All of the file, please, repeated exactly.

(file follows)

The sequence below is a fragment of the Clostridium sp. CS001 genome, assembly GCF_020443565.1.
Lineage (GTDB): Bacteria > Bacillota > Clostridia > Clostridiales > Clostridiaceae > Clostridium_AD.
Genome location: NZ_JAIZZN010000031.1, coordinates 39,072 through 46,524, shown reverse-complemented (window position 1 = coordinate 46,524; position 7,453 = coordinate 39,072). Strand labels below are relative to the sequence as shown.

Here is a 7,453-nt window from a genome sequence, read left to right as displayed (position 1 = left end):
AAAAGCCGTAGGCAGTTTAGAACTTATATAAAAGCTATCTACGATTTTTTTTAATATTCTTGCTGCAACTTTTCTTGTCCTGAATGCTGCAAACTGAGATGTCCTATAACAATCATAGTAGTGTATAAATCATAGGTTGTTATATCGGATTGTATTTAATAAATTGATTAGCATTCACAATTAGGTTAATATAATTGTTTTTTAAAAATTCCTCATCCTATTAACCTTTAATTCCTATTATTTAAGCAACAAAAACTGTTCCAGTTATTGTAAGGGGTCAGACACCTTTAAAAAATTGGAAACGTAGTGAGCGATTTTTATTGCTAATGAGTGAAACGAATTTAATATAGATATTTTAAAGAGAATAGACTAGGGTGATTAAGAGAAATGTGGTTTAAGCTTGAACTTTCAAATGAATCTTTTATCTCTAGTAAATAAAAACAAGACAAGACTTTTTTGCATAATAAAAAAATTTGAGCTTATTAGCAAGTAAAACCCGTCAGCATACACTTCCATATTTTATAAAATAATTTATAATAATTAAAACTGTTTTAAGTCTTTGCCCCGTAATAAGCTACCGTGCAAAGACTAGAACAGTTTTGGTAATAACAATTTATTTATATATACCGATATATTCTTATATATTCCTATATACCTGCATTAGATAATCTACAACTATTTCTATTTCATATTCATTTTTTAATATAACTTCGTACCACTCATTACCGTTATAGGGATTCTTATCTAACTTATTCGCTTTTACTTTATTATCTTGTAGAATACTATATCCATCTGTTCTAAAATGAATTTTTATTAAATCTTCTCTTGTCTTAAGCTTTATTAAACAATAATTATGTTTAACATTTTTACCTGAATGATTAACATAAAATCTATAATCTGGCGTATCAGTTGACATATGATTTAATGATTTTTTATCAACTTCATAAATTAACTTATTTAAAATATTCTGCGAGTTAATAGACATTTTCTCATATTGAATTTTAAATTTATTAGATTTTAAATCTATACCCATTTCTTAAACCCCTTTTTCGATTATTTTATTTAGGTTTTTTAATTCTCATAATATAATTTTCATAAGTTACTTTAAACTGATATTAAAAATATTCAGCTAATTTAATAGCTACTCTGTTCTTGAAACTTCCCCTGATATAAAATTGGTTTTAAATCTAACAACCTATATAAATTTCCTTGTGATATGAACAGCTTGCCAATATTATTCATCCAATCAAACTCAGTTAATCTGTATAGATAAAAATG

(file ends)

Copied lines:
The sequence below is a fragment of the Clostridium sp. CS001 genome, assembly GCF_020443565.1.
Lineage (GTDB): Bacteria > Bacillota > Clostridia > Clostridiales > Clostridiaceae > Clostridium_AD.
Genome location: NZ_JAIZZN010000031.1, coordinates 39,072 through 46,524, shown reverse-complemented (window position 1 = coordinate 46,524; position 7,453 = coordinate 39,072). Strand labels below are relative to the sequence as shown.

Here is a 7,453-nt window from a genome sequence, read left to right as displayed (position 1 = left end):
AAAAGCCGTAGGCAGTTTAGAACTTATATAAAAGCTATCTACGATTTTTTTTAATATTCTTGCTGCAACTTTTCTTGTCCTGAATGCTGCAAACTGAGATGTCCTATAACAATCATAGTAGTGTATAAATCATAGGTTGTTATATCGGATTGTATTTAATAAATTGATTAGCATTCACAATTAGGTTAATATAATTGTTTTTTAAAAATTCCTCATCCTATTAACCTTTAATTCCTATTATTTAAGCAACAAAAACTGTTCCAGTTATTGTAAGGGGTCAGACACCTTTAAAAAATTGGAAACGTAGTGAGCGATTTTTATTGCTAATGAGTGAAACGAATTTAATATAGATATTTTAAAGAGAATAGACTAGGGTGATTAAGAGAAATGTGGTTTAAGCTTGAACTTTCAAATGAATCTTTTATCTCTAGTAAATAAAAACAAGACAAGACTTTTTTGCATAATAAAAAAATTTGAGCTTATTAGCAAGTAAAACCCGTCAGCATACACTTCCATATTTTATAAAATAATTTATAATAATTAAAACTGTTTTAAGTCTTTGCCCCGTAATAAGCTACCGTGCAAAGACTAGAACAGTTTTGGTAATAACAATTTATTTATATATACCGATATATTCTTATATATTCCTATATACCTGCATTAGATAATCTACAACTATTTCTATTTCATATTCATTTTTTAATATAACTTCGTACCACTCATTACCGTTATAGGGATTCTTATCTAACTTATTCGCTTTTACTTTATTATCTTGTAGAATACTATATCCATCTGTTCTAAAATGAATTTTTATTAAATCTTCTCTTGTCTTAAGCTTTATTAAACAATAATTATGTTTAACATTTTTACCTGAATGATTAACATAAAATCTATAATCTGGCGTATCAGTTGACATATGATTTAATGATTTTTTATCAACTTCATAAATTAACTTATTTAAAATATTCTGCGAGTTAATAGACATTTTCTCATATTGAATTTTAAATTTATTAGATTTTAAATCTATACCCATTTCTTAAACCCCTTTTTCGATTATTTTATTTAGGTTTTTTAATTCTCATAATATAATTTTCATAAGTTACTTTAAACTGATATTAAAAATATTCAGCTAATTTAATAGCTACTCTGTTCTTGAAACTTCCCCTGATATAAAATTGGTTTTAAATCTAACAACCTATATAAATTTCCTTGTGATATGAACAGCTTGCCAATATTATTCATCCAATCAAACTCAGTTAATCTGTATAGATAAAAATG